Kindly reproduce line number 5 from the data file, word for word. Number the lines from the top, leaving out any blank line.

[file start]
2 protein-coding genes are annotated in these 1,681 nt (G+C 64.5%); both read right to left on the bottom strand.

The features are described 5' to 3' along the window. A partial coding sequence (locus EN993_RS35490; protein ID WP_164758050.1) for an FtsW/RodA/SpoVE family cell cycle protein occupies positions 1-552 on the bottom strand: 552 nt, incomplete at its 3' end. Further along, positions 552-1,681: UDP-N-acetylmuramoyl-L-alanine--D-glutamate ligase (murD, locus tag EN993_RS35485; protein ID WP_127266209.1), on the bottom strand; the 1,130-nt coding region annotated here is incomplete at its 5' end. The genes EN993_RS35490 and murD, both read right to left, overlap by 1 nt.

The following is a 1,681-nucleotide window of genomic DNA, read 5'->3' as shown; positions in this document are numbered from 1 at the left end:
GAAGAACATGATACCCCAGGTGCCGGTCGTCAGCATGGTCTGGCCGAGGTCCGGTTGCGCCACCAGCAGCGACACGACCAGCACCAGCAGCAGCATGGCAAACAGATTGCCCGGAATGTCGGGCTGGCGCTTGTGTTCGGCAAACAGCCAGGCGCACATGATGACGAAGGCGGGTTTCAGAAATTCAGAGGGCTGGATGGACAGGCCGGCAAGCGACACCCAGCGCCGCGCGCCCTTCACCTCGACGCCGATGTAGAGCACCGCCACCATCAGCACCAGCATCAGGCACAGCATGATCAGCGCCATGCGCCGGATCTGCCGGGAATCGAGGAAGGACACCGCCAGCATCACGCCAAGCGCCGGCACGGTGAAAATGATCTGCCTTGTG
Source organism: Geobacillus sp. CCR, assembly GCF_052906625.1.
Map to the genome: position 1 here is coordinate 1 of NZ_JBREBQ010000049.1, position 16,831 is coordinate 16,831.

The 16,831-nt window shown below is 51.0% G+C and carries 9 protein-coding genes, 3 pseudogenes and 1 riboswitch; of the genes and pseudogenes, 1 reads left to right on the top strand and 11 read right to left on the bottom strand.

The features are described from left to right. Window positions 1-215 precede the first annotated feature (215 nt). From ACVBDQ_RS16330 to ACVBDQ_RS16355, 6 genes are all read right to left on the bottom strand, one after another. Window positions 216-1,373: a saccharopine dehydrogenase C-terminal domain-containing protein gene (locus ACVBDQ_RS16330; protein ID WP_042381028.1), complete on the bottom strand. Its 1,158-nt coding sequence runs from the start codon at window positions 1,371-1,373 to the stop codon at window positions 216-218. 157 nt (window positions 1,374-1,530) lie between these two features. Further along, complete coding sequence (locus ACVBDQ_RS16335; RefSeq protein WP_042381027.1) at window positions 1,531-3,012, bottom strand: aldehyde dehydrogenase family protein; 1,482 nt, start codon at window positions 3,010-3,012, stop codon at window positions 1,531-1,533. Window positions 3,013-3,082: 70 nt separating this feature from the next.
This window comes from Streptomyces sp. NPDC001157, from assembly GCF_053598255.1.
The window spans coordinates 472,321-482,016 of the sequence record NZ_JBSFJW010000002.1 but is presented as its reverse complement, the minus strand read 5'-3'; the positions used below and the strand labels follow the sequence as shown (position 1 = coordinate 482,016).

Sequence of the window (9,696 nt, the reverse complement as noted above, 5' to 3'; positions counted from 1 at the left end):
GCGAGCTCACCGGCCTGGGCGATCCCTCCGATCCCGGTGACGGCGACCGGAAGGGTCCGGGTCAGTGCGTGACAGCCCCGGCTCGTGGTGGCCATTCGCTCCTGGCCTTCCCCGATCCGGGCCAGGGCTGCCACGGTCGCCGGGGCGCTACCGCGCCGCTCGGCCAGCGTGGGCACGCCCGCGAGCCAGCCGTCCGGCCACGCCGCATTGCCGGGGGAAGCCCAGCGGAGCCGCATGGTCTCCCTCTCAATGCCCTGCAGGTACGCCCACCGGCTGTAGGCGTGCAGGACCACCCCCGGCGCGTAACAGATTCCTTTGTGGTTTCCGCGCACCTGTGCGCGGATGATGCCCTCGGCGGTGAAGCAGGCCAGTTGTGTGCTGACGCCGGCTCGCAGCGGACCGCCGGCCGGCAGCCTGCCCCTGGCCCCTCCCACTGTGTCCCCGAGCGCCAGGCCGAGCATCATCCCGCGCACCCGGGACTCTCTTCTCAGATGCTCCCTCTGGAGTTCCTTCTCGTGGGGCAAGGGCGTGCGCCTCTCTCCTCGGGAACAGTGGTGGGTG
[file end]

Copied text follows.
Source organism: Geobacillus sp. CCR, assembly GCF_052906625.1.